Garlic has been used for thousands of years to both flavor foods and treat illnesses, dating back to ancient China, Egypt, and Rome. In the 19th century, Louis Pasteur described garlic’s antibacterial properties, and during World War I Albert Schweitzer, MD, recommended it for dysentery. A study published in 1944 documented garlic’s broad-spectrum antibacterial properties. In addition to its immune-enhancing effects, garlic can also help maintain a healthy cardiovascular system. And that’s just the tip of the iceberg when it comes to this multitalented plant’s beneficial properties.
Technically an herb, garlic (Allium sativum) belongs to the lily (Liliaceae) family, along with onions, aloe, shallots, chives, and saffron. These plants share many chemical similarities, but garlic stands out as being particularly potent.
The Sulfur Solution
All forms of garlic appear to have health-enhancing properties, including both raw and cooked garlic, as well as different types of supplements. In fact, garlic may have the greatest biological activity of any single food that we know.
When a garlic clove is cut, cooked, or crushed, oxidation leads to the formation of more than 200 different compounds, 70 of which contain sulfur. It’s likely that sulfur accounts for most of garlic’s activity, because this mineral is a constituent of insulin, cartilage, the anticoagulant heparin, and some B vitamins.
Many of garlic’s sulfur containing compounds, such as S-allyl-L-cysteine, are chemically similar to N-acetylcysteine, a potent antioxidant and immune booster. The high sulfur content of garlic also makes it an excellent precursor to glutathione, the most potent antioxidant made by the body.
Garlic has been noted to have numerous positive effects on human health. Here are a few highlights:
Infection Fighter. A recent study conducted at the University of Florida, Gainesville, asked 120 men and women to take either 2.5 grams of aged garlic extract or placebos daily for three months. Halfway though the study, the subjects’ blood levels of two cold- and flu-fighting compounds—natural killer cells and gamma-delta T cells (a type of immune cell found in the gut)—had increased in number. By the end of the study, people taking the garlic extracts reported a 61 percent reduction in cold or flu duration, a 21 percent decrease in symptoms, and 58 percent fewer missed days at work.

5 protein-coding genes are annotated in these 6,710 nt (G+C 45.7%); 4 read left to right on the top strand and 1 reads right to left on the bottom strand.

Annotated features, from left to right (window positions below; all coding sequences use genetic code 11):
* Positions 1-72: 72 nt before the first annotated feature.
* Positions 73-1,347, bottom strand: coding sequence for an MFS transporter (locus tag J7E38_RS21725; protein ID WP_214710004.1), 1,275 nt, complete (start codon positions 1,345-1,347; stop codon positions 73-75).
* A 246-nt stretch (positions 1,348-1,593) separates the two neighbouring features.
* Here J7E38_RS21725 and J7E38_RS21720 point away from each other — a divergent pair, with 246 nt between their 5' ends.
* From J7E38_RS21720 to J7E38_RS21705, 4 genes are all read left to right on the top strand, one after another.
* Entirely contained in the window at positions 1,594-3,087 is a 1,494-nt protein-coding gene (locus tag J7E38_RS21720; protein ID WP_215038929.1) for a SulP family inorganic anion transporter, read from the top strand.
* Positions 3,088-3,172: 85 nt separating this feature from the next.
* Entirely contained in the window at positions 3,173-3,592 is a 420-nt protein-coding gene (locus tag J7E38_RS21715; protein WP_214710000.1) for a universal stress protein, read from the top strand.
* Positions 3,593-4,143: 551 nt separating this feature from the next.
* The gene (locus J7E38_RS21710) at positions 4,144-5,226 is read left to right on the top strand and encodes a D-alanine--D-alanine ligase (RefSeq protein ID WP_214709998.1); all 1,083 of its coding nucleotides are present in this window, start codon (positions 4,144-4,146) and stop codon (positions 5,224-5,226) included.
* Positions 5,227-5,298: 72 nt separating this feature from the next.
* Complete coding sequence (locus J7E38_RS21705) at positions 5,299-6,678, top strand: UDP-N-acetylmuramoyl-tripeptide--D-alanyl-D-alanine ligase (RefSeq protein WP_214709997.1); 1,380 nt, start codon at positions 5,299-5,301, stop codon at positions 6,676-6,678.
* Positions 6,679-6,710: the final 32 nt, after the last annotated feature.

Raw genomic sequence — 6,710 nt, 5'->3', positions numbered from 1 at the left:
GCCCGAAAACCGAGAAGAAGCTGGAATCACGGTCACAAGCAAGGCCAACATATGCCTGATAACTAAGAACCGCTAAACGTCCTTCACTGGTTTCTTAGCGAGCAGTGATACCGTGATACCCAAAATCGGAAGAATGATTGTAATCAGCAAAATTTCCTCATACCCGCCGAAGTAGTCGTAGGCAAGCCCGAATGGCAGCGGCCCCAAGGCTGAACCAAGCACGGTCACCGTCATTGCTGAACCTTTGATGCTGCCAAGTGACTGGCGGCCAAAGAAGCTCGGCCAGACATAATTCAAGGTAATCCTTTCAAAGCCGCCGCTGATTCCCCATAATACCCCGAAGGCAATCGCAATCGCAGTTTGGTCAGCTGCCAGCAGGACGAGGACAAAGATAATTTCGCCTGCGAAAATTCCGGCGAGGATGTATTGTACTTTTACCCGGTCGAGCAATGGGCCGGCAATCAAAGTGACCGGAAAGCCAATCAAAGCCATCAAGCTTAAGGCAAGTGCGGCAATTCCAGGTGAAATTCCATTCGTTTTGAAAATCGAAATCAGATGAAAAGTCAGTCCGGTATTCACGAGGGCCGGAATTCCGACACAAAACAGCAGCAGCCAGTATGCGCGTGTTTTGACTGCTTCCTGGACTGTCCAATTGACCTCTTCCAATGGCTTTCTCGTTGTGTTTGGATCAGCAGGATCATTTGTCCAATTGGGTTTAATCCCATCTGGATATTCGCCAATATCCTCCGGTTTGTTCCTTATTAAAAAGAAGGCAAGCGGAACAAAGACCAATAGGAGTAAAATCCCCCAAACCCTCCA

Blood Vessel Tone. The body’s red blood cells convert allicin, one of the compounds found in garlic, into hydrogen sulfide. Although the compound is known for its pungent odor, in the body it relaxes blood vessel walls, improving their flexibility and potentially protecting against high blood pressure. A study of 50 people with treated but uncontrolled blood pressure found that aged garlic extract capsules led to an average 10 mm Hg decrease in blood pressure over 12 weeks.
Cholesterol and Triglycerides. In an analysis of 26 published studies, researchers reported that garlic lowered levels of cholesterol and triglycerides, which are risk factors for heart attack. According to the researchers, “Garlic powder and aged garlic extract were more effective in reducing cholesterol levels, while garlic oil was more effective in lowering triglyceride levels.”
Coronary Calcification. Garlic supplements can slow the progression of coronary calcification, also known as hardening of the arteries. In a study at the University of California Medical Center, Los Angeles, doctors gave either aged garlic extract or placebos to 19 patients. Over the course of a year, people taking garlic developed two-thirds less coronary calcification compared with those taking placebos. Other studies have found that garlic supplements slow coronary calcification when used with other nutrients, such as the B-complex vitamins or coenzyme Q10.
The lion’s share of research on garlic supplements has focused on “aged garlic extract,” so you may want to seek out products containing this ingredient. Most studies use 700–2,000 mg per day. If you want to take garlic for a particular health concern, start with around 1,000 mg daily.
There do not appear to be any common side effects caused by taking garlic supplements, and their use isn’t contraindicated by any drugs, including warfarin (Coumadin), a common blood thinner. With so many potential benefits and so little risk, it’s easy to say that you just can’t go wrong with garlic.
If your use of garlic has been limited to cooking, it’s time to expand your palate and discover this ancient herb’s truly amazing healing powers.
Garlic, Greens, and Rice Soup
Collard greens combined with garlic and sun-dried tomatoes make this delectable soup as healthy as it is delicious. Reprinted with permission from For the Love of Garlic by Victoria Renoux (Square One Publishers, 2005).
2 Tbs. olive oil
1 large Spanish onion, chopped (about 2 cups)
12 cloves garlic, minced
4 bay leaves
2 cups chopped collard greens, firmly packed
5 cups water
1½ cups cooked brown basmati rice
20 sun-dried tomato halves, cut into pieces
¼ cup tamari soy sauce
3 sprigs fresh rosemary, or 1 tsp. dried
1 tsp. dried basil
PER SERVING: 154 cal; 5g pro; 5g total fat (1g sat fat); 24g carb; 0mg chol; 773mg sod; 3g fiber; 5g sugars
Potato and Cauliflower Soup with Roasted Garlic
This soup has a mild but rich flavor, making it an easy first course for a dinner party. Reprinted with permission from For the Love of Garlic by Victoria Renoux (Square One Publishers, 2005).
4 cups peeled and cubed baking potatoes
3½–4 cups cauliflower flowerets (1 small head)
1 cup chopped sweet onion
1 tsp. sea salt
2 cups milk
2 Tbs. mashed, roasted garlic
1 Tbs. chopped, fresh tarragon, or
½ tsp. dried
1/8 tsp. white pepper
PER SERVING: 183 cal; 6g pro; 3g total fat (2g sat fat); 32g carb; 8mg chol; 325mg sod; 4g fiber; 7g sugars